Man of many roles

Psychiatrist, poet, politician, killer, practitioner of hand-waving, necklace marketer, fugitive, musician, rider of buses to unknown destinations -- lawyer?

Delovanje Dabića: dubine i dubioze

Some details are beginning to emerge about the life that Radovan Karadžić led under the name of Dragan David Dabić. He did not appear to make a strong impression on his neighbours in Novi Beograd, who if they remember him as well remember him as quiet and polite with a dress sense that was unusual, what Californians might describe as "elegant casual." He got groceries every day in one shop, and seems to have purchased there modestly, but liked to get large quantities of bottled water. Nobody seems to have drawn any connection between the pleasant practitioner of fake medicine and the fugitive who was playing the role.

People with whom he came into contact in the "medical" world also did not suspect anything, except that the editor of Zdrav život never did believe he had a medical degree or profession (but nevertheless appreciated Karadžić's articles on meditation and the like, which do seem to have attracted a readership). A couple of people used his healing services, which seemed to involve waving his hands around people's bodies, which would appear to constitute "classical bioenergy," and the purchase of pendants. Oh, and he seems to have been inseparable from someone called Mila.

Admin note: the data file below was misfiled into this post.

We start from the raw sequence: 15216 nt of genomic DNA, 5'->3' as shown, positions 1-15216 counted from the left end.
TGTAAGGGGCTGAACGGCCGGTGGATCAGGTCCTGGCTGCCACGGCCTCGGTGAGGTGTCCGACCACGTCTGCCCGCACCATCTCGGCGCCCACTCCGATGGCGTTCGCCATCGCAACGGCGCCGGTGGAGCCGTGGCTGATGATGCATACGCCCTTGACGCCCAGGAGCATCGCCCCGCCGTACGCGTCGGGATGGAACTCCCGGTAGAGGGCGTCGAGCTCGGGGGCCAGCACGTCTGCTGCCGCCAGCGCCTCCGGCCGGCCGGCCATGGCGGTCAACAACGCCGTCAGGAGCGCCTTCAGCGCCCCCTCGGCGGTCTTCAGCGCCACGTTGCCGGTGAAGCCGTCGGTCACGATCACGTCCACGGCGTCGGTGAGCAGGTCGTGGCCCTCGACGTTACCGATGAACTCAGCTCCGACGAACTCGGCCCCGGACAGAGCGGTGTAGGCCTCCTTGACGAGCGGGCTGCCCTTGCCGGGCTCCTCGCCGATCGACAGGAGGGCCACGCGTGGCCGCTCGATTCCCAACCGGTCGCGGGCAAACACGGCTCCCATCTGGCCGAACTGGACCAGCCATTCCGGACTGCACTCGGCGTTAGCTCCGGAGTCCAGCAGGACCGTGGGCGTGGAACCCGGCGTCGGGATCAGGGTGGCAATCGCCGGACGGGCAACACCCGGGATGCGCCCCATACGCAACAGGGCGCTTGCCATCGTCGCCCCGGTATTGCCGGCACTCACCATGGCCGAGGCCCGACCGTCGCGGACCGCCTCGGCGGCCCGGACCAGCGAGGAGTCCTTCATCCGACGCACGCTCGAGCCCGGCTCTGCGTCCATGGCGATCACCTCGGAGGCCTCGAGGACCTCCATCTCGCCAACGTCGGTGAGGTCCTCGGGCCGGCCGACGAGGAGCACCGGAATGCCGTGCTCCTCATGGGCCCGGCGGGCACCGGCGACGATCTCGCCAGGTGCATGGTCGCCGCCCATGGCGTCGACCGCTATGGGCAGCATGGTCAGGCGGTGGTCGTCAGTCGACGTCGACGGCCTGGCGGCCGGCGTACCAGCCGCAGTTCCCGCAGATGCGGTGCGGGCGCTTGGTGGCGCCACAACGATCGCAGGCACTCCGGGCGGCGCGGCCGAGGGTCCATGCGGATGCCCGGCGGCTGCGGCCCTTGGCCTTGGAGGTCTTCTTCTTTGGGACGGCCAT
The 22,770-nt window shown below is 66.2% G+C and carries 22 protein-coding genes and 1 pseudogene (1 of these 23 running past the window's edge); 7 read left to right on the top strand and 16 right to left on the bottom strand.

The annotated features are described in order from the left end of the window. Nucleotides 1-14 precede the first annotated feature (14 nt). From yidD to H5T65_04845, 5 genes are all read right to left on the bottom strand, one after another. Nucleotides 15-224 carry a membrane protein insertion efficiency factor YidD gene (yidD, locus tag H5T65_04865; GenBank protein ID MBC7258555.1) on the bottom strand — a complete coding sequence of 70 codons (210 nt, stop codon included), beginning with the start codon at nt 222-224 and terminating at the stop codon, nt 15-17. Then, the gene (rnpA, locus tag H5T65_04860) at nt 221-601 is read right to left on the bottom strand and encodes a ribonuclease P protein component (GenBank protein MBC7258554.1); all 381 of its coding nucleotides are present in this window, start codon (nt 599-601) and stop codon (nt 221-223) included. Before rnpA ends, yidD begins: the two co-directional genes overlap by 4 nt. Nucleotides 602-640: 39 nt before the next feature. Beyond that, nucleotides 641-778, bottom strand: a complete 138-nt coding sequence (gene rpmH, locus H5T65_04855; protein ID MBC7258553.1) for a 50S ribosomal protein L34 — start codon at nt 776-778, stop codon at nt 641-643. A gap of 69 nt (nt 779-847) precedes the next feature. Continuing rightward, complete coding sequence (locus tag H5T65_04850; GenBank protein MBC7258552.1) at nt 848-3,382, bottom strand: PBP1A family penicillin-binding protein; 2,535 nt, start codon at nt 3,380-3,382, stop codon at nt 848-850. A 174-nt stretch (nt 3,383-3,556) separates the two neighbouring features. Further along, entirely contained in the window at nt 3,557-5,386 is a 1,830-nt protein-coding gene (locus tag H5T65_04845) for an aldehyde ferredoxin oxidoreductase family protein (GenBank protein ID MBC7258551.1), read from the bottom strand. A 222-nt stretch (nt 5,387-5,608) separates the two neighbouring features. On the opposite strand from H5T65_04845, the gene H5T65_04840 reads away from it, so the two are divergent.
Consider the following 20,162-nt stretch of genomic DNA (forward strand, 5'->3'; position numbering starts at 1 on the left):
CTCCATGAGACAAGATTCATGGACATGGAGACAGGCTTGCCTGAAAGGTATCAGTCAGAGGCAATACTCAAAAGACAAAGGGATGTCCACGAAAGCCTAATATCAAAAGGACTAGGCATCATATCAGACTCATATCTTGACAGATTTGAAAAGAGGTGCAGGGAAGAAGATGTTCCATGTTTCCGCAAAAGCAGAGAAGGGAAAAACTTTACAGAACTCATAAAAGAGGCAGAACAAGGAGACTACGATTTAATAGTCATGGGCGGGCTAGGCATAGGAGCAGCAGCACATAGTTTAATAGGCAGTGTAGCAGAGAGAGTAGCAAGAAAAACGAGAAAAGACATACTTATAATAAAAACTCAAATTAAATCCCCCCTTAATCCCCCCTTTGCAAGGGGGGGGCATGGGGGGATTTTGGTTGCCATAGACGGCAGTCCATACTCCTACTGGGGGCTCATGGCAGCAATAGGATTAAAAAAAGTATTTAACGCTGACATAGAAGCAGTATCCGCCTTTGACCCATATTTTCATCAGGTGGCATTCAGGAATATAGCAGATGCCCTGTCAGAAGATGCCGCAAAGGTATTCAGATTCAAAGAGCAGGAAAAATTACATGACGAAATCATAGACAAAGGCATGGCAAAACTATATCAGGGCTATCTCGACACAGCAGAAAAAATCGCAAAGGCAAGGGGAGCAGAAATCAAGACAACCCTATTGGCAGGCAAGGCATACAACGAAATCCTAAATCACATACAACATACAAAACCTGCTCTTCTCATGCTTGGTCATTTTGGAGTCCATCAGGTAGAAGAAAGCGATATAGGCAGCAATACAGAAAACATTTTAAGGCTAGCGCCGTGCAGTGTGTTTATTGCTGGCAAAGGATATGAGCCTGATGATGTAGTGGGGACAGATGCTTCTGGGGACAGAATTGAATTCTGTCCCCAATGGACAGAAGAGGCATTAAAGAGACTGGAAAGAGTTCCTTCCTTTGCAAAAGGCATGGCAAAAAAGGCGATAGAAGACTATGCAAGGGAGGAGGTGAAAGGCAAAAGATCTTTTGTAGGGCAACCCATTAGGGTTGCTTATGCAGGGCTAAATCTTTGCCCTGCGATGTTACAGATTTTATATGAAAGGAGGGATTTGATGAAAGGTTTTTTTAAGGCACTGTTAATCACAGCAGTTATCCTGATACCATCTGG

There were only a few signs of his old political affiliations and of the ideas that led him a few years earlier to become a perpetrator of genocide. Apparently he frequented a bar where traditional gusle music was played, and liked to listen, sometimes played and sang songs about himself facing a picture of himself with a larger hairdo, and praised his fellow traditional music enthusiasts for preserving folk customs. This is hardly determinative of anything, though -- the overwhelming majority of people who appreciate traditional culture are not criminals at all.